Recall Launched Against 2nd dist. Councilwoman Jeannine Pearce is reader and advertiser supported. Support independent news in LB similar to the way people support NPR and PBS stations. We're not non-profit so it's not tax deductible but $49.95 (less than an annual dollar a week) helps keep us online.
(Dec. 13, 2017, 9:40 a.m.) -- A number of LB residents used the City Council's webcast/televised period for public comment on non-agendized items to launch the legal process to recall 2nd district Councilwoman Jeannine Pearce by seeking to serve her with a legally-required Notice of Intention at the Dec. 12 Council meeting. Councilwoman Pearce temporarily avoided personal service of the paperwork by exiting the Council Chamber, a move anticipated by recall proponents who said they will instead legally serve her by certified mail later today (Dec. 13.)

Recall supporters come to Council meeting to serve Notice of Intent To Recall on Councilwoman Pearce

Second dist. resident John Crouch came to the speakers' podium (flanked by a number of audience members displaying "Recall Pearce" signs), made a number of charges against Councilwoman Pearce (some stemming from a June 3 CHP-LBPD involved incident in which the DA's office declined to prosecute domestic violence or DUI charges against Pearce; a separate DA Public Integrity Office inquiry continues into matters not publicly detailed at this point by the DA or LBPD.) Mr. Crouch stated that since Councilwoman Pearce had declined to resign, "residents of the 2nd district are left with no other recourse but to seek Councilmember Pearce's recall and removal from office. Mr. Crouch noted that CA Elections Code 11021 requires a copy of the Notice of Intention to be served by personal delivery or by certified mail and "since Councilmember Pearce has evaded personal service by walking away from this public, she will be served by mail first thing tomorrow morning."



To trigger a recall election, proponents must collect and submit petition signatures from at least 20% of valid registered 2nd district voter signatures within 120 days (the time period hasn't begun yet.) The City Clerk's office indicates that as of Nov. 1, the 2nd Council district had 31,305 registered voters (4th largest number in LB.) 20% of 31,305 = 6,261 valid signatures within 120 days. [Recall proponents traditionally submit more than the minimum required to ensure the recall doesn't fall short if/when signatures may be deemed invalid.]

Money to support the recall effort can come from inside or outside the 2nd district but only 2nd district residents can sign the recall petition. If proponents collect and submit sufficient signatures within the time period, a special 2nd district election will be scheduled in which 2nd dist. residents will decide whether to retain or remove Councilwoman Pearce, and if removed who will replace her (from among 2nd dist. residents who file paperwork to put their names on the ballot to replace her.)

Councilwoman Pearce, a self-described progressive and a member of Mayor Garcia's 2014 "transition team," was narrowly elected in June 2016 with support of organized labor and supporters of a number of generally left-of-center policy priorities. Mayor Garcia swiftly chose Pearce to chair the Council's "Elections Oversight Committee" where she advanced a change in LB law (approved by the Council 5-3 in April 2017 and not vetoed by Mayor Garcia) that now lets the Mayor and Councilmembers use their "officeholder accounts," funded by various contributors, to help elect or defeat candidates for other political offices. Two years earlier, a Council majority voted to triple annual totals that LB electeds could collect in their "officeholder accounts" (a change advanced by Councilwoman Lena Gonzalez, a former Garcia Council office aide elected in mid-2014 and then picked by Garcia to chair the same committee.)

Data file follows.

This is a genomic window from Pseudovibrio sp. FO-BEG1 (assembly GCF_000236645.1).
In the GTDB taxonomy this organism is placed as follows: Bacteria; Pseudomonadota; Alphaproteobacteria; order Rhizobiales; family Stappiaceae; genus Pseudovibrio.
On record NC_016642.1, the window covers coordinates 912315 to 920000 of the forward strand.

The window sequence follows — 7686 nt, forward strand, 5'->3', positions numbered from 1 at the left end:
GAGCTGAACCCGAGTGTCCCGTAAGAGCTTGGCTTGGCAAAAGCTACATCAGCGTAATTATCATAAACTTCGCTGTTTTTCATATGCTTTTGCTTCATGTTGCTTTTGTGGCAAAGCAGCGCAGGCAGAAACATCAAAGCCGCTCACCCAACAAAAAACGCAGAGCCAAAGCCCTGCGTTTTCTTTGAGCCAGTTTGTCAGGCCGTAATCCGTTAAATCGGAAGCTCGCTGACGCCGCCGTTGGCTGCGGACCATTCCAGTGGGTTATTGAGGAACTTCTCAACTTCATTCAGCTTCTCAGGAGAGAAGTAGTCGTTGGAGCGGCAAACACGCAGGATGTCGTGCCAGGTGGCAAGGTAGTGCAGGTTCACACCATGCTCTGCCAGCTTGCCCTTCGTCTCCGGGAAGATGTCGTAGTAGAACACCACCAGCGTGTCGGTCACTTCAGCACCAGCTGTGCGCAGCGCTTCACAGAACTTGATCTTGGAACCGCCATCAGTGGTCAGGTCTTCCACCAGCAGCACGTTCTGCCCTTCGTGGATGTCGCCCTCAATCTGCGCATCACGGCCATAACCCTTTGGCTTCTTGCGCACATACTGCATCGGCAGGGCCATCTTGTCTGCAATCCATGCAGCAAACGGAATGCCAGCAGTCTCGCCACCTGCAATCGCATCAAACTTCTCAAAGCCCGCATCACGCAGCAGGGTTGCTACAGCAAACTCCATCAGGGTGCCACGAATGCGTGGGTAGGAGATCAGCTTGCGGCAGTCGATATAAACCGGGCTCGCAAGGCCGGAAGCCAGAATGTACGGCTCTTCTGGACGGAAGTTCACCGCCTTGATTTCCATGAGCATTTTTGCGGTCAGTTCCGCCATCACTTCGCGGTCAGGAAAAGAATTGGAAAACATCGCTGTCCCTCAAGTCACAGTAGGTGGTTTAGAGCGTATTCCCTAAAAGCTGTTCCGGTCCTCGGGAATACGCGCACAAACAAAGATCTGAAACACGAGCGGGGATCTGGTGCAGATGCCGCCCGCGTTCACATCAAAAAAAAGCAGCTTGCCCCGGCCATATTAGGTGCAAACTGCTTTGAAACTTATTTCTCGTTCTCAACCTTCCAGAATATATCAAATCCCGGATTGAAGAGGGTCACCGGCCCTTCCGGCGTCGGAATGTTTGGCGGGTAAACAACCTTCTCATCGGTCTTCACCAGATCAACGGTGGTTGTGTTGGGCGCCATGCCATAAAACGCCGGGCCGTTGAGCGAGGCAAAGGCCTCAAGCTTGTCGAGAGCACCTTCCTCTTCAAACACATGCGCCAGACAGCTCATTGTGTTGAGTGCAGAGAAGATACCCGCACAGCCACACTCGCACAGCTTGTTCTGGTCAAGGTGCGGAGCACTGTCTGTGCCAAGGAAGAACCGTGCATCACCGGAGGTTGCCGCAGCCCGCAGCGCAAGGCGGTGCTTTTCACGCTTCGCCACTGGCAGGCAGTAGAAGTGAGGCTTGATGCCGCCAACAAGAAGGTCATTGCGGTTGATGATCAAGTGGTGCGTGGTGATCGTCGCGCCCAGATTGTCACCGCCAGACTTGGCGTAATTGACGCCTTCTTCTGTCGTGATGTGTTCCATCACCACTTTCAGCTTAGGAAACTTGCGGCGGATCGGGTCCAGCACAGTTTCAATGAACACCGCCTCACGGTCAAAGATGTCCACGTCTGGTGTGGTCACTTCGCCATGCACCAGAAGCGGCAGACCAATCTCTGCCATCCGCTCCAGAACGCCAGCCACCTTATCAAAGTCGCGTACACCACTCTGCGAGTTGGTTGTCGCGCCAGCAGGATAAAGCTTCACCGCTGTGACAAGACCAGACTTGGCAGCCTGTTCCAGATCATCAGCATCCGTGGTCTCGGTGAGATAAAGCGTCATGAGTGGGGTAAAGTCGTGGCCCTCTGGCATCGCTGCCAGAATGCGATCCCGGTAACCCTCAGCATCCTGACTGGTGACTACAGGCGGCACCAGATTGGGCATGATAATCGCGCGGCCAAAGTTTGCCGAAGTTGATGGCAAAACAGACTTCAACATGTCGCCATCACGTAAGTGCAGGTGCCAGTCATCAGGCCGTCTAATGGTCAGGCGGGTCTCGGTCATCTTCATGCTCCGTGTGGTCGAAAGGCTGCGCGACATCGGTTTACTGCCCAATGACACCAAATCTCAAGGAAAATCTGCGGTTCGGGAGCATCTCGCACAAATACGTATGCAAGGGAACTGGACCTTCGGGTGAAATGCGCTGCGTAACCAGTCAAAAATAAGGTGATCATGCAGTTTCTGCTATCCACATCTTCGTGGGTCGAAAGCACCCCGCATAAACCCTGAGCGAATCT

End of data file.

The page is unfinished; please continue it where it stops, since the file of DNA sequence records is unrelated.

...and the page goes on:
Earlier in the Dec. 12, 2017 Council meeting, Councilwoman Pearce supported Council passage of a city staff recommended amended agreement that will let the developer of a conceptualized hotel at the SE corner of Ocean/Pine keep 80% of LB's hotel room tax revenue (LB's "transient occupancy tax") for nine years (replacing a May 2016 Council-approved agreement to let the developer retain 50% of the revenue totaling the same sum over 20 years) to facilitate the development ( coverage of the agendized item here.)



That was followed by an unusually bitter verbal fight that broke out between Councilwoman Pearce and Councilwoman Price reflecting the lingering aftermath of a politically charged September Council vote (5-4) that derailed an ordinance sought by Pearce (and Gonzalez, Uranga and Richardson) that could have changed work rules and required installation of "panic buttons" at large LB hotels that proponents said would protect hotel room workers from physical assaults and management retaliation. A number of LB hotel owners/hospitality interests strongly opposed the proposed ordinance, with some opponents arguing it amounted to a device to help a union seeking to represent the workers. A five-vote Council majority (Price, Supernaw, Mungo, Andrews, Austin) instead enacted a Council resolution (motion by Austin, said the issue deserved further study) that recited support for worker protections, encouraged safety plans and supported workers' right to unionize...without the force of ordinance law.



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